To make matters worse I went to the movies to see Pan’s Labyrinth a few days prior. Now there is a psyche that can use some happiness psychology! “Wait!” I thought. Is it possible the movie and the psychology appear on the national scene congruent a growing unhappiness-malais clouding over these beautiful and spacious depth-skies behind the eyes of Americans? I thought of the outcry over decisions to escalate war with Iraq, the current number of war casualties and even more far reaching, the number of serious war injuries to the bodies and bodied psyches of young men and women returning from their tour of duty in Iraq and Afghanistan. They are about to resume civilian life. They will want a job, an education, to get married, have and raise children, go to Disneyland. Many will have to go after these experiences under the duress of severe and painful bodily injury.
Forget about depression for a minute. What about the image? Does the image of happiness therapy anticipate this darker anxiety? On the inside, the world I can feel in my heart is real. On the outside the world I can touch is real. Happiness therapy is an artifice and another more constructed kind of knowledge. It is not like the wisdom body that is my deep and heroic relation. Yet, taken together do these images express something darker in make-up roiling underneath throughout the archive in our collectivity as national soul?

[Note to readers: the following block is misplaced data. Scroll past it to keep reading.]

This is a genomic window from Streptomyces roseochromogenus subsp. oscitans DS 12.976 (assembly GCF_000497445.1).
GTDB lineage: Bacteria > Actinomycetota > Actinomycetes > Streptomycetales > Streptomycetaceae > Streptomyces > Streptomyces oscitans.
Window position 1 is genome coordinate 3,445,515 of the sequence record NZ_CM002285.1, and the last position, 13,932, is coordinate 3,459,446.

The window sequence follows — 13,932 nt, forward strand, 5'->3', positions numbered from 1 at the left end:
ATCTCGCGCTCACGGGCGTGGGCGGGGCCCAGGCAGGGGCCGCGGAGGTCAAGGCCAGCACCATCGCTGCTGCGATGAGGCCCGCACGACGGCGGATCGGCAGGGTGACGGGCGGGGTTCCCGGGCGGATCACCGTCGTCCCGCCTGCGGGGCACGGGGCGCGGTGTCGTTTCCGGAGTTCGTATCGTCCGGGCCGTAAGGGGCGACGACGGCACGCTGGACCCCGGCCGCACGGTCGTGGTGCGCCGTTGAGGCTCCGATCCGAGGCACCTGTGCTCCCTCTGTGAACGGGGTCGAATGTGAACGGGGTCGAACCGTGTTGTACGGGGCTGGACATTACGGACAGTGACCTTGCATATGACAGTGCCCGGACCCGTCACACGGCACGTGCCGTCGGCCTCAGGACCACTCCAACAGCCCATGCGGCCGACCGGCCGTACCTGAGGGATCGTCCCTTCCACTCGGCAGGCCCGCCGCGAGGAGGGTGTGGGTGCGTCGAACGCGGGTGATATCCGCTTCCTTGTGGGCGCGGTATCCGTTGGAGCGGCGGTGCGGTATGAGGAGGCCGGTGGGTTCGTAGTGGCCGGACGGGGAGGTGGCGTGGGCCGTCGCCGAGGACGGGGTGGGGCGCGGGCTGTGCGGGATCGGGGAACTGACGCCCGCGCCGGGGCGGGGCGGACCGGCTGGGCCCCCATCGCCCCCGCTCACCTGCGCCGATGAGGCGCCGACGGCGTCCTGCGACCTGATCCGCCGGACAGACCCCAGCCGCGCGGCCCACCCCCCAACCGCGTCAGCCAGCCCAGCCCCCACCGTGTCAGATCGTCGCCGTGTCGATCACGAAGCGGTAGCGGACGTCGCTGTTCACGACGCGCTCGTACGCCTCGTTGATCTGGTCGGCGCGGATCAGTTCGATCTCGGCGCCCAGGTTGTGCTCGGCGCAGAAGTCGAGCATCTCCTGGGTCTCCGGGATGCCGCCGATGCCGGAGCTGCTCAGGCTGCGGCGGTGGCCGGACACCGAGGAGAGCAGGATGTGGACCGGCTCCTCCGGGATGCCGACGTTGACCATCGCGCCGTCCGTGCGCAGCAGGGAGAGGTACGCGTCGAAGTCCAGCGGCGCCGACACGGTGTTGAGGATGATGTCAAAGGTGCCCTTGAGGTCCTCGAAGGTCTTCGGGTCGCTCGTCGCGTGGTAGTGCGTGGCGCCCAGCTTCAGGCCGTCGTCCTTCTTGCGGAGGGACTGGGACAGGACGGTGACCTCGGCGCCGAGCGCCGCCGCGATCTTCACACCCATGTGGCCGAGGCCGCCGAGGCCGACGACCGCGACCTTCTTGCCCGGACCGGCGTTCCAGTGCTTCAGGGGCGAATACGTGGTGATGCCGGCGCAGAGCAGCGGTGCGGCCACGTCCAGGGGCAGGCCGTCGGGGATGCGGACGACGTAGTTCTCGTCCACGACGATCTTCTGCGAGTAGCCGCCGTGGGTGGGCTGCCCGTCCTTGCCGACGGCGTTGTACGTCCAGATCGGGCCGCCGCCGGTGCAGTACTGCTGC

I cannot help thinking the whole of it anticipates in projection something absurd. The war in its un-accomplishment is absurd; the psychology in its clinical construction and measurement is absurd; the unending downward darkening principle containing the soul of the movie touches upon something absurd.
In the hero’s myth the myth of the unhappy hero contains the image of an absurd hero; the story is a perversed story. The adventure is an absurd adventure. It is brought to bare here through the realization in one of what one is now to be rid. America is unhappy.
Next Week The UnHappy Hero, Part Two: What is Happiness?